Things started looking up for Aleem when he joined the Prince Ranch stable under the management of Greg Hannley. At the Prince Ranch Gym, where the head trainer is Bones Adams, he has sparred with such notables as Nonito Donaire and former WBO 122-pound champion Jessie Magdaleno.

Aleem doesn’t miss the weather in Muskegon, a lakefront city where sub-freezing temperatures are the norm in the dead of winter and snow is forecast for all of next week. But he still has one foot in his hometown, as evident by his unbroken bond with Terry Markowski. In an era when some boxers appear to change trainers as often as they change their underwear, Aleem has remained loyal to Markowski who has been in his corner for all of his pro fights and will be there again on Feb. 14.

Markowski, who teaches boxing at the Muskegon Rec Center, is a protégé of Muskegon’s most esteemed boxer, the late Kenny Lane. The epitome of a crafty southpaw, Lane, a lightweight and junior welterweight, was a three-time world title challenger during a 100-fight career that began in 1953.

The relationship between Raeese Aleem and Terry Markowski dates back to 2003 when Aleem resided in the nearby village of Ravenna, where Aleem’s father, the patriarch of a large blended family, planted Raeese and his siblings to get them away from the temptations of Muskegon which has several blighted areas. “It was a culture shock for me when I started going to school in Ravenna,” says Aleem, looking back, as none of his schoolmates looked like him.

This will be Aleem’s fifth fight in Pennsylvania where he has made four of his last five starts. The connecting thread is Reading, Pennsylvania gym operator-turned-promoter Marshall Kauffman who has been credited with keeping boxing vibrant in the Keystone State.

This being Aleem’s national television debut, it’s important that he make a good showing. His Las Vegas trainer Bones Adams, a former world champion in Aleem’s weight division, expects nothing less. “I’m confident he will be a world champion someday,” says Adams.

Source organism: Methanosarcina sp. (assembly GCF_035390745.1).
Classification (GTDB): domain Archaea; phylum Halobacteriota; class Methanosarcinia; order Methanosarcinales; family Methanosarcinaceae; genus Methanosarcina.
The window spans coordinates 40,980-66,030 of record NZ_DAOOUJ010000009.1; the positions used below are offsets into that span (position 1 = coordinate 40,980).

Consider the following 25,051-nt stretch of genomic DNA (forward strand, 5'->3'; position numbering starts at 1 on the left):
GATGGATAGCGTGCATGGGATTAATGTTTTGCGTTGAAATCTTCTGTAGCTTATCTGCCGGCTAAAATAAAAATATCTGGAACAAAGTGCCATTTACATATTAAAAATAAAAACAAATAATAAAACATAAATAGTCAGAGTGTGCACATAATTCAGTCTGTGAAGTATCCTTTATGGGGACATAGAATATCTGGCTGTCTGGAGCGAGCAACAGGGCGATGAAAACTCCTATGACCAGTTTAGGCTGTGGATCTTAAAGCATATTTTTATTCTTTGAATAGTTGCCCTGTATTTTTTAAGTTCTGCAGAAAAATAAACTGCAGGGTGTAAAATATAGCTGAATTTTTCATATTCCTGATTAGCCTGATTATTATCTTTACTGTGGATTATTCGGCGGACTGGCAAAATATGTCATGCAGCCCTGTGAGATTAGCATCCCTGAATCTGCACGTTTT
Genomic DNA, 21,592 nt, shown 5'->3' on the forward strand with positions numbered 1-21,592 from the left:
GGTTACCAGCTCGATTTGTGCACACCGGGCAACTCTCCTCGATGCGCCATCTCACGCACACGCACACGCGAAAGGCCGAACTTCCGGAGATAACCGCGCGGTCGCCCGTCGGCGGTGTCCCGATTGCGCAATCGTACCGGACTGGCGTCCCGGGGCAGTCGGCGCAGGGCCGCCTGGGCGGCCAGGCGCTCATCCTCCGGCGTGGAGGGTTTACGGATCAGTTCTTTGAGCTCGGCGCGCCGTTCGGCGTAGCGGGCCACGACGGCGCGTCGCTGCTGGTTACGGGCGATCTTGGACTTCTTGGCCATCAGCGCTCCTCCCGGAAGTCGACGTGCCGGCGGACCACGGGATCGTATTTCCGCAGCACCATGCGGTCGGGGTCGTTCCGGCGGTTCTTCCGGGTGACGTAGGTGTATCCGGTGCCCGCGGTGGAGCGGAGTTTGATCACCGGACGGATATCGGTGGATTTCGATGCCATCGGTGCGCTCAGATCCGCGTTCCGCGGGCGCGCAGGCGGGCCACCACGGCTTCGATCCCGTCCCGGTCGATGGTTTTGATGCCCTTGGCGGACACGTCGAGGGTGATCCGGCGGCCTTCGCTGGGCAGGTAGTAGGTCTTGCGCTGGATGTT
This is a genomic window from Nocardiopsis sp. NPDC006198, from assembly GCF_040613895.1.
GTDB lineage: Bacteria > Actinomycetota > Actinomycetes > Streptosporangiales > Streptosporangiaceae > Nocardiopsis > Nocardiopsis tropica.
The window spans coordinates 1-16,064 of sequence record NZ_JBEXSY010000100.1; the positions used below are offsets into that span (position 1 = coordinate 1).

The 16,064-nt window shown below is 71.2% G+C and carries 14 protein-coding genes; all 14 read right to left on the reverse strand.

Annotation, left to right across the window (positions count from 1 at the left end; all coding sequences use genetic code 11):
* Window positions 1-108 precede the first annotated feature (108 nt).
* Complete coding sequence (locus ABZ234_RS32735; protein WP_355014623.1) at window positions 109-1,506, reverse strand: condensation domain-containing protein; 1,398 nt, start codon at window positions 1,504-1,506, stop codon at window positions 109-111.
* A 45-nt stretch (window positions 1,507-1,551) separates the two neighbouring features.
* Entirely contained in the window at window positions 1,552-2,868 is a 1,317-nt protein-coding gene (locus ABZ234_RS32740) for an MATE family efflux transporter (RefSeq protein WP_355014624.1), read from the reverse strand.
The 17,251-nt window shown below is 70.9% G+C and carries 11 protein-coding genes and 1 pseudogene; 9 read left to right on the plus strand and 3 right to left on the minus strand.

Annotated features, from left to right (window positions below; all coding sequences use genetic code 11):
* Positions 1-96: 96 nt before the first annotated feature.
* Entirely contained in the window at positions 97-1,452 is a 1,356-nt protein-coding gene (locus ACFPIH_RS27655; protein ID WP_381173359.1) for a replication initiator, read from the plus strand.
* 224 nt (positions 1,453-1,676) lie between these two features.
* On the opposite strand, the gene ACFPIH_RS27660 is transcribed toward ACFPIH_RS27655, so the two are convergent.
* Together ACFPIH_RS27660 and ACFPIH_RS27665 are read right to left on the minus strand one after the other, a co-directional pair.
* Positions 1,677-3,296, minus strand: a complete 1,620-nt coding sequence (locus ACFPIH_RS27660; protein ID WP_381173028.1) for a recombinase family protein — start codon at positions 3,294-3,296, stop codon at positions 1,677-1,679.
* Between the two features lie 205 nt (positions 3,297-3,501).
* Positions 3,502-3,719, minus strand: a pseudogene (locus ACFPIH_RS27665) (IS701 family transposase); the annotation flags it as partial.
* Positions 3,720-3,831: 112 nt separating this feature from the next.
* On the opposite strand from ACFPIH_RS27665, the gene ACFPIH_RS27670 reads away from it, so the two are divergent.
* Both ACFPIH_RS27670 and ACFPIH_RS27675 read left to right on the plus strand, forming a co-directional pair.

Photo credit: Mario Serrano / Prince Ranch Boxing

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A Bouquet for Danny Garcia in This Week’s Edition of HITS and MISSES

Kelsey McCarson

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Two-division champion Danny Garcia had the spotlight all to himself over the weekend in a stay-busy fight against Ivan Redkach on Saturday night at Barclays Center in Brooklyn. It was the main event of a Showtime Championship Boxing tripleheader that had the odd privilege these days of not being counterprogrammed by a Top Rank show on ESPN or any other kind of boxing card on DAZN.

So Garcia, 31, from Philadelphia, had the chance to remind people how excellent a fighter he is in full force, which would help him greatly in his effort to secure an unlikely bout against WBA champ Manny Pacquiao or remain first in line to face WBC and IBF champ Errol Spence whenever the Texan recovers from the injuries he sustained in a car accident in October.

But did Garcia pull it off? Here’s the latest edition of HITS and MISSES.

HIT – Danny Garcia’s Pristine and Precise Technique 

The best parts about Garcia were on full display against Redkach. That was made easier by Redkach’s lack of anything that might have given Garcia any real problems, but nonetheless Garcia was able to show the lovely footwork and balanced countering ability that made him so formidable at junior welterweight. There’s just something special about seeing Garcia fight. The economy of his movement inside a boxing ring is something that is just plain different than just about any other world-class fighter in the world today. In a fight that most people probably would have preferred he just skipped, and one that didn’t turn out to be any different than everyone expected, at least Garcia’s beautiful boxing was on display.

MISS – Showtime Sparring Sessions